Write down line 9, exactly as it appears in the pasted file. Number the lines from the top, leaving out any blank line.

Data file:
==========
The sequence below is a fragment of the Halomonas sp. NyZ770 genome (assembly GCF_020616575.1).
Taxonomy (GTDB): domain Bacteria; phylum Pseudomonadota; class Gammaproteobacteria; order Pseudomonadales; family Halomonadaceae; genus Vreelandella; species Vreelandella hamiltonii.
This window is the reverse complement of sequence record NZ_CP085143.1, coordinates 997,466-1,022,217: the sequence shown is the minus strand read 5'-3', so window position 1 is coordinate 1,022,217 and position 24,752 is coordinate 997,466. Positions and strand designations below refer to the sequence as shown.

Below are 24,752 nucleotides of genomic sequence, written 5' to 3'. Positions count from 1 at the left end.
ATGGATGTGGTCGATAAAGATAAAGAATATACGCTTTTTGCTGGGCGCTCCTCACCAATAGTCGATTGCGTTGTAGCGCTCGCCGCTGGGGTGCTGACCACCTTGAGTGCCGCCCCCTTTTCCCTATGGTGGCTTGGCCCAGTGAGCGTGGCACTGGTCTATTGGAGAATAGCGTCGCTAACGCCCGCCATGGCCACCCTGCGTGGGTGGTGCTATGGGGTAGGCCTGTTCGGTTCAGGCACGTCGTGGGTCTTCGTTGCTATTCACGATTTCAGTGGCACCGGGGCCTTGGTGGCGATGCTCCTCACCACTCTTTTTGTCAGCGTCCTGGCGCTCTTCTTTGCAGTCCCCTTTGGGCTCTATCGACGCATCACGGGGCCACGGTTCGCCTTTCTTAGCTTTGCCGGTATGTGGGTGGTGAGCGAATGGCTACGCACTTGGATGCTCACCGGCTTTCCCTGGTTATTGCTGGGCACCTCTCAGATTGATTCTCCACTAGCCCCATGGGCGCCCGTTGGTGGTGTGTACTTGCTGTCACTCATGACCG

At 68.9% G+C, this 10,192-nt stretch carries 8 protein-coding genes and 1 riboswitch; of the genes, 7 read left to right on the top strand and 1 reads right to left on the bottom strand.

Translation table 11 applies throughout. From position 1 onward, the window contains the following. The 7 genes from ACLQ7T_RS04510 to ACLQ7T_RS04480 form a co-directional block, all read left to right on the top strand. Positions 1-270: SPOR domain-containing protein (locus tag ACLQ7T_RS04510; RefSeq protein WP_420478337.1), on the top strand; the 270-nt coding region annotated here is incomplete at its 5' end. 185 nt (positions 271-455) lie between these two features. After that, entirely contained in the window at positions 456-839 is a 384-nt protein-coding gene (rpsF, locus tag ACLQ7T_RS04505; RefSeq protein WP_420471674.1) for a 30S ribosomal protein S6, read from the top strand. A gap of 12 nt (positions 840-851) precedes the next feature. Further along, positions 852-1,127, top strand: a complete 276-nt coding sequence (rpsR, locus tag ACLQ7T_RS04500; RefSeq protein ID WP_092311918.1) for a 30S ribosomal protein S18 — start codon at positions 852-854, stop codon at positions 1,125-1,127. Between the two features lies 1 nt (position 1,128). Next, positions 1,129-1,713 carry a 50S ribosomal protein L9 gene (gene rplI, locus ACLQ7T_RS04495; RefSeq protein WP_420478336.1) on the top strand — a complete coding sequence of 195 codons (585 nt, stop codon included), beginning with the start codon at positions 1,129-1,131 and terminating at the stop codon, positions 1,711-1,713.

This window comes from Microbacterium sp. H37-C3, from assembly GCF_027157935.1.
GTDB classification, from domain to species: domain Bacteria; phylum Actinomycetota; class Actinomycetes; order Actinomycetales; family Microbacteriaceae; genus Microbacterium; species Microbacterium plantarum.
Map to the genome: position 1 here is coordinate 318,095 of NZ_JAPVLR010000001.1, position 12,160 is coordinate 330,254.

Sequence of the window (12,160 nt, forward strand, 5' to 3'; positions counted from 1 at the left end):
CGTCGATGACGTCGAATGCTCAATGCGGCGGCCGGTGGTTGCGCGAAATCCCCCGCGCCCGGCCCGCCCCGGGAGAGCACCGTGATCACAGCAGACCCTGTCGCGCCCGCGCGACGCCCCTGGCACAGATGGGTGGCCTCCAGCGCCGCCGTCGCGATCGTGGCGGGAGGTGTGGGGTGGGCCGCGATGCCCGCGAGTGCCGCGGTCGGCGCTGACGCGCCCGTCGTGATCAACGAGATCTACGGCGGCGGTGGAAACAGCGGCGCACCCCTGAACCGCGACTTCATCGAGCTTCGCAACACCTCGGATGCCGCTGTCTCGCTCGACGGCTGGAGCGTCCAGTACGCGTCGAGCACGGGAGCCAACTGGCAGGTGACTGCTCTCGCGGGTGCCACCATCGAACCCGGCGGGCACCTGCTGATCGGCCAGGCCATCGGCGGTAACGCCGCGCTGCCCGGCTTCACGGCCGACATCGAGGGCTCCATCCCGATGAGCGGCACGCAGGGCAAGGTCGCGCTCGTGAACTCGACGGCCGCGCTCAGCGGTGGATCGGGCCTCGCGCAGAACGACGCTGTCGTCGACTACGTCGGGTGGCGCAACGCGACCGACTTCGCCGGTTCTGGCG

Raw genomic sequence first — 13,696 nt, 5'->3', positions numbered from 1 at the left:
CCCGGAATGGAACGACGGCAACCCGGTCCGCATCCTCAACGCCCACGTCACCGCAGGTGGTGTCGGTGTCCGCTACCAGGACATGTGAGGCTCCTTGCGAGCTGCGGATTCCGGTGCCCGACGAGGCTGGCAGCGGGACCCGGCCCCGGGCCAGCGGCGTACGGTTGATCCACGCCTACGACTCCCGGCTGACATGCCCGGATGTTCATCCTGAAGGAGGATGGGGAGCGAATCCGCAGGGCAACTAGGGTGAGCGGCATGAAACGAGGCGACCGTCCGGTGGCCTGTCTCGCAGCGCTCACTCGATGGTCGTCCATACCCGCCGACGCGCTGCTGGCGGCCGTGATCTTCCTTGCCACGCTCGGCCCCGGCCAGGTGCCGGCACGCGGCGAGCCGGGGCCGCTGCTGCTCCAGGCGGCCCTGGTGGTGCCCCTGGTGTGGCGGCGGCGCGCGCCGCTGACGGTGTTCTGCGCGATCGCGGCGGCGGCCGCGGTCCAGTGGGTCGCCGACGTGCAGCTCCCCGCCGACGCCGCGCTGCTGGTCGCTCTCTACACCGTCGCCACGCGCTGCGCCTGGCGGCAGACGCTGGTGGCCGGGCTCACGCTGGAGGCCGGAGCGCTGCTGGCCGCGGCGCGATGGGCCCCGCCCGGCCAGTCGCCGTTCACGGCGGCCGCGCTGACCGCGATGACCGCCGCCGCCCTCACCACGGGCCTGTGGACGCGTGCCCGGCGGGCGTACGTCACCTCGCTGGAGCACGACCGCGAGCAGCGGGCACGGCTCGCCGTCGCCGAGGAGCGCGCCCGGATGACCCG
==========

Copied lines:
GTDB classification, from domain to species: domain Bacteria; phylum Actinomycetota; class Actinomycetes; order Actinomycetales; family Microbacteriaceae; genus Microbacterium; species Microbacterium plantarum.